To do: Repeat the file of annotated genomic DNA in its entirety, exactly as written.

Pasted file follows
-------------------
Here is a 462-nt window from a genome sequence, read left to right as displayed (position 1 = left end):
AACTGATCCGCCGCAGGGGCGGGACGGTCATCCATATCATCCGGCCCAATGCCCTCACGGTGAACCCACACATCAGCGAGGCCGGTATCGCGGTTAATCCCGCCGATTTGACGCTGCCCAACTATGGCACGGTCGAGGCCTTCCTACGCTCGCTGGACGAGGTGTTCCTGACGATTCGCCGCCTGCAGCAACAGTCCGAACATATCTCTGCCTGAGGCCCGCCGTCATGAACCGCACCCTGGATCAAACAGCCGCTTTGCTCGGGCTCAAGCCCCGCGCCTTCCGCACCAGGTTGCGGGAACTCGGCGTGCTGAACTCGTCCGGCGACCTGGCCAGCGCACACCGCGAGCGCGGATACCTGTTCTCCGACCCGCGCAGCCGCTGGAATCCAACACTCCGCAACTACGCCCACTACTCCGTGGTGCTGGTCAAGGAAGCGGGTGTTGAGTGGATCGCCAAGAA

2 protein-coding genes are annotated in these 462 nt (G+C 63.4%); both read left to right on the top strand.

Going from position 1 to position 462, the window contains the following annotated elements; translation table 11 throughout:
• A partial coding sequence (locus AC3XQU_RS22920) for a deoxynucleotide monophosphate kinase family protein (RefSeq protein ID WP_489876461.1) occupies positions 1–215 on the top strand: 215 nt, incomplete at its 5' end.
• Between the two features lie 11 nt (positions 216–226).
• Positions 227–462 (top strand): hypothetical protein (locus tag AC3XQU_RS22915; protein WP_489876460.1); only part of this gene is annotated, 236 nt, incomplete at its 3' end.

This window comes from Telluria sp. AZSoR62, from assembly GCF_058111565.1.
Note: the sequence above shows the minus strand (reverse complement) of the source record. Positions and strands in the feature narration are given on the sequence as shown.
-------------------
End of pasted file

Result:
Here is a 462-nt window from a genome sequence, read left to right as displayed (position 1 = left end):
AACTGATCCGCCGCAGGGGCGGGACGGTCATCCATATCATCCGGCCCAATGCCCTCACGGTGAACCCACACATCAGCGAGGCCGGTATCGCGGTTAATCCCGCCGATTTGACGCTGCCCAACTATGGCACGGTCGAGGCCTTCCTACGCTCGCTGGACGAGGTGTTCCTGACGATTCGCCGCCTGCAGCAACAGTCCGAACATATCTCTGCCTGAGGCCCGCCGTCATGAACCGCACCCTGGATCAAACAGCCGCTTTGCTCGGGCTCAAGCCCCGCGCCTTCCGCACCAGGTTGCGGGAACTCGGCGTGCTGAACTCGTCCGGCGACCTGGCCAGCGCACACCGCGAGCGCGGATACCTGTTCTCCGACCCGCGCAGCCGCTGGAATCCAACACTCCGCAACTACGCCCACTACTCCGTGGTGCTGGTCAAGGAAGCGGGTGTTGAGTGGATCGCCAAGAA

2 protein-coding genes are annotated in these 462 nt (G+C 63.4%); both read left to right on the top strand.

Going from position 1 to position 462, the window contains the following annotated elements; translation table 11 throughout:
• A partial coding sequence (locus AC3XQU_RS22920) for a deoxynucleotide monophosphate kinase family protein (RefSeq protein ID WP_489876461.1) occupies positions 1–215 on the top strand: 215 nt, incomplete at its 5' end.
• Between the two features lie 11 nt (positions 216–226).
• Positions 227–462 (top strand): hypothetical protein (locus tag AC3XQU_RS22915; protein WP_489876460.1); only part of this gene is annotated, 236 nt, incomplete at its 3' end.

This window comes from Telluria sp. AZSoR62, from assembly GCF_058111565.1.
Note: the sequence above shows the minus strand (reverse complement) of the source record. Positions and strands in the feature narration are given on the sequence as shown.